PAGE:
Wednesday, May 5, 2010

Too Much Monkey Business: The Complicated Intentions Behind Empathy and Sympathy

Continuing with our recent environmental finals theme, here's my Mosaics essay I wrote today.

-->In Good Natured: The Origins of Right and Wrong in Humans and Other Animals, Frans De Waal evaluates what makes particular primates have an understanding of self image. Scientists have tested this awareness of self in apes using mirrors, drawing a correlation between the ape's ability to recognize themselves in a mirror and their behavior towards other apes. Once these animals are conscious of themselves, they begin to understand the perception others have of them. J. J. Gibson argues that “the more complex an organism's interactions with its environment, the better it needs to know itself (68).” De Waal argues that the capacity for apes and humans to see “certain others as an extension of themselves” reflects an evolutionary need to gain acceptance (De Waal 69). De Waal assesses that with self knowledge comes other cognitive abilities including empathy, intentional deception, and reconciliation.

While cognitive empathy for others appears to be a socially rational response to the perceptions of others, De Waal argues that monkeys learn the capacity for understanding through an “emotional contagion.” Cognitive empathy enables individuals to become “curious about their internal state,” wanting to “search for clues about the others' feelings.” De Waal argues this is different from the “caring responses” displayed by other animals like elephants, dolphins, and lemurs which assist each other. While those animals appear to act out of necessity for cooperation with each other, apes and humans which are not necessarily directly dependent upon each other have a unique capacity for “higher levels of empathy” that drives their behavior(70).

Even with this unique ability to empathize with the feelings of others through the emotional contagion, De Waal questions whether this awareness of others translates to sincere feelings of selfless sympathy. He identifies imitation as an example where making “moral judgment” based on “perceived intentions” becomes difficult given that it initially occurs as a “mere behavioral copying without realization of the benefit” (72).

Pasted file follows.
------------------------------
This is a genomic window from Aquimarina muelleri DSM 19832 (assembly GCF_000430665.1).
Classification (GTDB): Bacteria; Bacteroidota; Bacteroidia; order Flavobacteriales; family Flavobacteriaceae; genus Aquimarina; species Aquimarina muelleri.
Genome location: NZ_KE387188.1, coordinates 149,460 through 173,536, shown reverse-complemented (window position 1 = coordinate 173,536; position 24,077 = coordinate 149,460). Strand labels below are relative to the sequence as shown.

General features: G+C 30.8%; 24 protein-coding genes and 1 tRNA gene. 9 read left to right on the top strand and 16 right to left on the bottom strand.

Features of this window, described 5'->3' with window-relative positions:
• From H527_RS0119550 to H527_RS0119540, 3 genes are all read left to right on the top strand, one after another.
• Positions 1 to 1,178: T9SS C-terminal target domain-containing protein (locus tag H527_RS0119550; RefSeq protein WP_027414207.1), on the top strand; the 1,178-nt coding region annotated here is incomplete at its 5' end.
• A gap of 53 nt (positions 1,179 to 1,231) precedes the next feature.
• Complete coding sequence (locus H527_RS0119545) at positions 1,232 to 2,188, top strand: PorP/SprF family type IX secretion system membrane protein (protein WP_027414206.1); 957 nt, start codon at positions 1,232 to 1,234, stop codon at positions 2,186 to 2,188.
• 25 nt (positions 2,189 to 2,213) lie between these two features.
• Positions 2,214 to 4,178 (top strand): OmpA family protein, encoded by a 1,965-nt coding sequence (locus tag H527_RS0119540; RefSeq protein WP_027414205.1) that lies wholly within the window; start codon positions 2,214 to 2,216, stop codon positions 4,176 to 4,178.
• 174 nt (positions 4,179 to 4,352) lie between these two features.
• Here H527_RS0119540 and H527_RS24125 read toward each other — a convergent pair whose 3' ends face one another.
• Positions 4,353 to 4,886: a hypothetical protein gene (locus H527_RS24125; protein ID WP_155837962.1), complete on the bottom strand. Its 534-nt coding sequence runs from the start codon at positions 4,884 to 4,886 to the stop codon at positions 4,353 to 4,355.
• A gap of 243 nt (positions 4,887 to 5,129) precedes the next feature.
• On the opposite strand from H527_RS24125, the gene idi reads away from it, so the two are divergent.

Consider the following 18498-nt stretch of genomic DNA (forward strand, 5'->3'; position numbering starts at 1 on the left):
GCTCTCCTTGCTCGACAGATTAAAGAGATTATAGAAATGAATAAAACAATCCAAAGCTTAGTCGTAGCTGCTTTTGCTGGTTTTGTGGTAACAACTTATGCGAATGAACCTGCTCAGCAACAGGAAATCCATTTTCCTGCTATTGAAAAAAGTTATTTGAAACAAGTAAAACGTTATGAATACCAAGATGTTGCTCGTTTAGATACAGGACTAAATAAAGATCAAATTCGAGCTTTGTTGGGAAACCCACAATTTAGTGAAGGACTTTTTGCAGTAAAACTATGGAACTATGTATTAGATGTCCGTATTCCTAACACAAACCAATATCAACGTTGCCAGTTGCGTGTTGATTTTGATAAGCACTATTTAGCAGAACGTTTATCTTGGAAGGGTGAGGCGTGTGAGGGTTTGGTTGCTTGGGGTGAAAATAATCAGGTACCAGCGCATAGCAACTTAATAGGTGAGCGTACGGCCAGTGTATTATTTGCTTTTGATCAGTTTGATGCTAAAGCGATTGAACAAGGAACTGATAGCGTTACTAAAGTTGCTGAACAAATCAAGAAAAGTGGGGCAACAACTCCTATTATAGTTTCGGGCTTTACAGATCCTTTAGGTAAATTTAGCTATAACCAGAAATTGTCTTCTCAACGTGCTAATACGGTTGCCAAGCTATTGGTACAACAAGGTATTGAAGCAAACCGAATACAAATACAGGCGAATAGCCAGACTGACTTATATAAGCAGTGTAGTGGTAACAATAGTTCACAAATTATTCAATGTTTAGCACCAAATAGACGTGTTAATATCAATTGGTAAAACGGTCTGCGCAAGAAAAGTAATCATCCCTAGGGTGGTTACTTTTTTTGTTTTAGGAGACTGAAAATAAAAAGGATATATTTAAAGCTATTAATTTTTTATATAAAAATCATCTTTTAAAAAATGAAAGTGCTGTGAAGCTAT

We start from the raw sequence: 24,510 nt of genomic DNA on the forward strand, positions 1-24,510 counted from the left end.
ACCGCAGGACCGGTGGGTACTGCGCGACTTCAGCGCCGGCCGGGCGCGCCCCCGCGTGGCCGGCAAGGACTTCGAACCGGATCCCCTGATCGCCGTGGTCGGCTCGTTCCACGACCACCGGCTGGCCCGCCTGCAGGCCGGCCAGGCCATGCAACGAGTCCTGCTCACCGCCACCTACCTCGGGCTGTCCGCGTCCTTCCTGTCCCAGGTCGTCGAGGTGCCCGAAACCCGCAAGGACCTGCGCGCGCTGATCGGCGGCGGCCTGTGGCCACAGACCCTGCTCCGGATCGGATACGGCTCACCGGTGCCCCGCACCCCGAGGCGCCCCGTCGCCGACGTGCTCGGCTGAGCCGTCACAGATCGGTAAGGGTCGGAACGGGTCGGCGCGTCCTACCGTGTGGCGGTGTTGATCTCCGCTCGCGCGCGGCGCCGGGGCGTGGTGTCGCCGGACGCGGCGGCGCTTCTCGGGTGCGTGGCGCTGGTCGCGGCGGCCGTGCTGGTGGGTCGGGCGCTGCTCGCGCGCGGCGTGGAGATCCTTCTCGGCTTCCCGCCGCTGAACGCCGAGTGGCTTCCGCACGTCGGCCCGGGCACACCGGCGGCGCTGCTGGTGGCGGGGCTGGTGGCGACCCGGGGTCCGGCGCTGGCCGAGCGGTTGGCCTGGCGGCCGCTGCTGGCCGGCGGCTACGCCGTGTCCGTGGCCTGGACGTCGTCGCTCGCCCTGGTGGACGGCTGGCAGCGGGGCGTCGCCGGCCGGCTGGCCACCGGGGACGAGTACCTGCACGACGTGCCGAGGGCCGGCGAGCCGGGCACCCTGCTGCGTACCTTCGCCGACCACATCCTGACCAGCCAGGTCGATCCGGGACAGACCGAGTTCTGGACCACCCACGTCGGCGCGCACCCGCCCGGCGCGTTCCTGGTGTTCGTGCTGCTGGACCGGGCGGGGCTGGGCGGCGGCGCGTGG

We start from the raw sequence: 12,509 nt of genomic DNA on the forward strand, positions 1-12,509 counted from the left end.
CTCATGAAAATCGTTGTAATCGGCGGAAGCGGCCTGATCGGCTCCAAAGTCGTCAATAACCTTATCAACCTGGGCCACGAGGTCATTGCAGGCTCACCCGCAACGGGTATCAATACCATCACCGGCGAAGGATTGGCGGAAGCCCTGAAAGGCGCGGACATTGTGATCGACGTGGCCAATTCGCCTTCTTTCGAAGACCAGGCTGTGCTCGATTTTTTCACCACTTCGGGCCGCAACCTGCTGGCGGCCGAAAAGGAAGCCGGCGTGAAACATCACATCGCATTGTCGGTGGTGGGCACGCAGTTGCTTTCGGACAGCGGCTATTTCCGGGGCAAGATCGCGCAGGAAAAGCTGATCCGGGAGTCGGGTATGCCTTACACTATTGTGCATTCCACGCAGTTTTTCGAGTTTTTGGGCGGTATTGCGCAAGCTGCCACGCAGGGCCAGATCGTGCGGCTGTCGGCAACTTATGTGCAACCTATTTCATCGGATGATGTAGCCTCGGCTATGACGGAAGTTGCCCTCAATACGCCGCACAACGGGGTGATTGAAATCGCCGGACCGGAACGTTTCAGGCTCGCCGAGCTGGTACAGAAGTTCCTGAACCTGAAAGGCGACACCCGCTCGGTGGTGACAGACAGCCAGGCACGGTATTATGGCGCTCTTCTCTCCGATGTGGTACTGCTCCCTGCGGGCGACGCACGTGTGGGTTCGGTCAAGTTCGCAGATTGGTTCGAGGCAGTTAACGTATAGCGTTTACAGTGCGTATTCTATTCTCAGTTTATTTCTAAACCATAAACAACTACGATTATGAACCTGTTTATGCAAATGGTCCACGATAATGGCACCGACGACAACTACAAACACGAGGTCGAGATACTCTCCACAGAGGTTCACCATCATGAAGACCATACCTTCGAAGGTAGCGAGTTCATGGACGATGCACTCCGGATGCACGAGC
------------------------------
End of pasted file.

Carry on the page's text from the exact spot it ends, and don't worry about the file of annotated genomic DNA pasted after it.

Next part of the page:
Unfortunately, this “awareness of how one's actions come across and what the outside world is likely to read into them” leads apes to learn methods of intentional deception (75). De Waal observes that chimpanzees will often change facial expressions, pretend to be occupied, or even “act totally blind and deaf” when concerned about how their actions will be perceived by others.
Even when apes act with good intentions, the emotional contagion can make the distinction between sympathy and empathy difficult to discern. Understanding an individual's pain for how it effects them can lead an individual to make the rational decision to alleviate that pain. Empathy, leads an individual to feel the pains of another for themselves, risking simply becoming satisfied from being able to acknowledge the pain. These “innate responses” to the feelings of others range in results from simple apathy towards the feelings of another to extremes like Schadenfreude, where individuals actually take pleasure in the pain of others.

De Waal argues that in the judging animal's intentions based on anecdotes risks over-interpretation. Our value placed on intelligence makes us believe the “myth of rational man,” thinking that our “reasoning capacities drive behavior” (78). De Waal argues that cognitive empathy for others should not be compared to the “working of a cold-blooded computer.” The brain is not divided neatly into “thought and feeling” and in order for an individual to truly care for another “depends on a mosaic of factors ranging from rational and cognitive to emotive and physiological” (79). Understanding why these caring capabilities appear in other species requires an understanding of how animals are dependent upon each other. De Waal notes that while some animals are willing to help others based on “mutual assistance” from the group, animals like a tiger “need no assistance” and “has no urge to provide it to others.” Human primates are comparatively helpless on their own and therefore enter into “elaborate contracts of mutual assistance”(80).

The questions of the possibility for cognitive empathy clearly has larger complications when applied to social interactions among humans instead of apes. Can a reconciliation between self interest and group interest successfully occur when such high levels of distrust exist? Does the cognitive empathy effectively encourage good behavior that actually results in a fair relationship or does our needs inevitably define our treatment of others? Can the needs of another be assisted in a way that is selfless? How can we understand others in a way that treats others as partners rather than as mechanisms for our needs? Is it possible for individuals relate to one another without making their understanding about themselves instead of those whom they think they relate with?